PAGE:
Christy Dena from speaking to Lucas JW Johnson re Azrael’s Stop: posted 30 November 2011

Seven Crucial Lessons learned from a first jump into creating a reactive story online.

Lesson #1: Quality and Speed means Costs.

Lesson #2: It’s never as easy as you think it will be.

Lesson #3: Have a plan or outline for the whole project before you begin. Know thematic elements as well as the look and feel of a project. And know when a project ‘ends’.

Lesson #4: Set the stage so the audience knows what they are committing to structurally (their time and commitment) as well as the ‘story’ elements.

Lesson #5: Everything in your transmedia story has a potential barrier to entry. For example, having to register to use the site, moving across platforms etc.

Lesson #6: Everything is a balancing act, for example, between audience size, audience engagement, audience contribution, accessibility etc. Don’t make the bonus content — the music, the audio play, the game, and whatever else I devise — necessary to follow the story.

Lesson #7: Promote yourself.
Your own networks aren’t enough. Go where your audience is, to forums and blogs and news sites and put your stuff in front of eyeballs.

Thank you to Christy and to Lucas for sharing these lessons!

From: Future Talk with Philip Jones, The Bookseller, Monday 9 January 2012.

Tom Weldon, Penguin UK CEO lists the skills needed to be developed quickly to take traditional publishing houses into the future as:

1) truly imaginative digital storytelling (especially in the children’s area)
2) managing data
3) dynamic pricing
4) brand amplification
5) publishing authors on multiple platforms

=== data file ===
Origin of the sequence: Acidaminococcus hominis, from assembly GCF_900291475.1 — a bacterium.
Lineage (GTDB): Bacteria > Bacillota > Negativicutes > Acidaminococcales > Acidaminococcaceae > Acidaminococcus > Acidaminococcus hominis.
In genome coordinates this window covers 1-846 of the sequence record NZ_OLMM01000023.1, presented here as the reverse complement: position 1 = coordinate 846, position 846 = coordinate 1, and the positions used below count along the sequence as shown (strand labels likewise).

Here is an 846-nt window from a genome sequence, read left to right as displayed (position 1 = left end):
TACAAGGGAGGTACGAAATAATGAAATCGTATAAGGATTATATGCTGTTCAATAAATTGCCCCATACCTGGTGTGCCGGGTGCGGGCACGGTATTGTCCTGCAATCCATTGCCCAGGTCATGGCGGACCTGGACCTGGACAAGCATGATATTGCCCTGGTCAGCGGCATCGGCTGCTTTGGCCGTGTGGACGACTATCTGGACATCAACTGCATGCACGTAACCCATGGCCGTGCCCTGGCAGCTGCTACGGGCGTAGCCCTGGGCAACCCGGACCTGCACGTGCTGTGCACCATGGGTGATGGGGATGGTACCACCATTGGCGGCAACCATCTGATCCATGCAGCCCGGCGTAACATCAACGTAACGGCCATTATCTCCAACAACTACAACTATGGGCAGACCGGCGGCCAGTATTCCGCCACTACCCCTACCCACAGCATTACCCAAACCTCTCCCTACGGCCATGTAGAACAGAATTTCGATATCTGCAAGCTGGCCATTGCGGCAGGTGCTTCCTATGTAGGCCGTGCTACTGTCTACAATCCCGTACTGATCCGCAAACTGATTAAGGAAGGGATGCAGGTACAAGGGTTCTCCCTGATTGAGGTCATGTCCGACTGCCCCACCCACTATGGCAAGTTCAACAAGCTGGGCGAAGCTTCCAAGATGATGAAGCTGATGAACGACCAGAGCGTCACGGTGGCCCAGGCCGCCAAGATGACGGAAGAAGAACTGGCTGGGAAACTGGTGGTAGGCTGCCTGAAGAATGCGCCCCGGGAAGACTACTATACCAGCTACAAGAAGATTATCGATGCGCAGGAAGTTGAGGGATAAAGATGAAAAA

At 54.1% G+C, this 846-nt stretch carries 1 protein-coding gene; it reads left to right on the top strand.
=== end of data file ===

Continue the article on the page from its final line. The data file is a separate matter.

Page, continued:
6) shifting from a display to a discovery marketing model
7) creating a halo of recommendation and engagement for the reader
8) developing our own IP
9) becoming even more ambitious and selective about what content we bring to market.

Interesting …

Philosophy as a framework for Kiss Kill

Philosophy deals with profound issues that are important for humanity. At its core, philosophy is concerned with truth and understanding and this is achieved through observation, reading, critical thinking, and analyses of alternative points of view. Critical and systematic thinking require an element of intellectual rigorousness, an open mind and a willingness to understand the views of others. In the study of philosophy we search for an understanding of what it is to be a human being, both as an individual and as members of a group or community.

In Kiss Kill the character, Mat, is grappling with the question of ‘What is a human being?’. In doing so, he must observe others as well as himself by examining thoughts, judgements, emotions, reason and experiences. Other manifestations of being human are also explored such as self-consciousness, agency, intuition, passion and imagination. To gain in his understanding of himself and others Mat explores the use (and value) of language by telling his story using different text types.

Other big philosophical questions for Mat are: ‘Is it possible for a person to truly know themselves …’ and ‘… to truly know others?’ This journey from solipsism to intersubjectivity is a integral part of this young adult story. Of course, no story framed in philosophy can ignore theories on morals and ethics, but Mat’s journey also includes his study of Religious Philosophy. He wrestles with the idea of a God and with the concept of evil (as seen in the character, Elle). Through the study of Buddhism Mat explores ego and egolessness to achieve greater awareness and self-acceptance. He concludes that there is both meaning and meaninglessness in his life and in the lives of others. And ultimately, Mat learns the value of himself.